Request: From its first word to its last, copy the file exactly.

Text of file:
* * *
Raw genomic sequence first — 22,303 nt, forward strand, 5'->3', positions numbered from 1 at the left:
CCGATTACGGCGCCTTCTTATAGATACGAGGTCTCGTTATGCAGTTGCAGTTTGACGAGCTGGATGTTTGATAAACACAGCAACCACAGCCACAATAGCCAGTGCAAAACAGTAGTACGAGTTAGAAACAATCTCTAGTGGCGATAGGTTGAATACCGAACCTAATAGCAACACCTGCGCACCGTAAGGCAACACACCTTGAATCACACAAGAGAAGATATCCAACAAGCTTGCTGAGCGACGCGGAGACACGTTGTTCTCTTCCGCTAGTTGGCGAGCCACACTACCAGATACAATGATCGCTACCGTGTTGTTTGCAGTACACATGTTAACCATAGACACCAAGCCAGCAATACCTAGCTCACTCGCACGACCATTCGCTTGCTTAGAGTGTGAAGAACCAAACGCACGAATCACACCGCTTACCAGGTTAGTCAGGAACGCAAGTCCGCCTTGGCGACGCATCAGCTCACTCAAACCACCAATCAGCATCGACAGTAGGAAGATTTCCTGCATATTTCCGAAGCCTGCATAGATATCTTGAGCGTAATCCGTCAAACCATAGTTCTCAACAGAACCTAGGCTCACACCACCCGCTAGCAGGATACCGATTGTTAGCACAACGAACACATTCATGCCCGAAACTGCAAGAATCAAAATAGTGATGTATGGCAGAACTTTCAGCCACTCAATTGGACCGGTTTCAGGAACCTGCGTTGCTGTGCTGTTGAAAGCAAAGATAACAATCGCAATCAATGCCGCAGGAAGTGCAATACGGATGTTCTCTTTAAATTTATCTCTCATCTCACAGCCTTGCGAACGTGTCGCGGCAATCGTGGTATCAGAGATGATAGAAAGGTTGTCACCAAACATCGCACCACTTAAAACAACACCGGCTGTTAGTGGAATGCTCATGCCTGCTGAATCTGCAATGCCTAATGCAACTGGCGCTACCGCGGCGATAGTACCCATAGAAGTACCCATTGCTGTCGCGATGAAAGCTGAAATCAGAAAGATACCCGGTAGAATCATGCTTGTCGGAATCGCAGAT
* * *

Raw genomic sequence first — 22,303 nt, forward strand, 5'->3', positions numbered from 1 at the left:
CCGATTACGGCGCCTTCTTATAGATACGAGGTCTCGTTATGCAGTTGCAGTTTGACGAGCTGGATGTTTGATAAACACAGCAACCACAGCCACAATAGCCAGTGCAAAACAGTAGTACGAGTTAGAAACAATCTCTAGTGGCGATAGGTTGAATACCGAACCTAATAGCAACACCTGCGCACCGTAAGGCAACACACCTTGAATCACACAAGAGAAGATATCCAACAAGCTTGCTGAGCGACGCGGAGACACGTTGTTCTCTTCCGCTAGTTGGCGAGCCACACTACCAGATACAATGATCGCTACCGTGTTGTTTGCAGTACACATGTTAACCATAGACACCAAGCCAGCAATACCTAGCTCACTCGCACGACCATTCGCTTGCTTAGAGTGTGAAGAACCAAACGCACGAATCACACCGCTTACCAGGTTAGTCAGGAACGCAAGTCCGCCTTGGCGACGCATCAGCTCACTCAAACCACCAATCAGCATCGACAGTAGGAAGATTTCCTGCATATTTCCGAAGCCTGCATAGATATCTTGAGCGTAATCCGTCAAACCATAGTTCTCAACAGAACCTAGGCTCACACCACCCGCTAGCAGGATACCGATTGTTAGCACAACGAACACATTCATGCCCGAAACTGCAAGAATCAAAATAGTGATGTATGGCAGAACTTTCAGCCACTCAATTGGACCGGTTTCAGGAACCTGCGTTGCTGTGCTGTTGAAAGCAAAGATAACAATCGCAATCAATGCCGCAGGAAGTGCAATACGGATGTTCTCTTTAAATTTATCTCTCATCTCACAGCCTTGCGAACGTGTCGCGGCAATCGTGGTATCAGAGATGATAGAAAGGTTGTCACCAAACATCGCACCACTTAAAACAACACCGGCTGTTAGTGGAATGCTCATGCCTGCTGAATCTGCAATGCCTAATGCAACTGGCGCTACCGCGGCGATAGTACCCATAGAAGTACCCATTGCTGTCGCGATGAAAGCTGAAATCAGAAAGATACCCGGTAGAATCATGCTTGTCGGAATCGCAGAT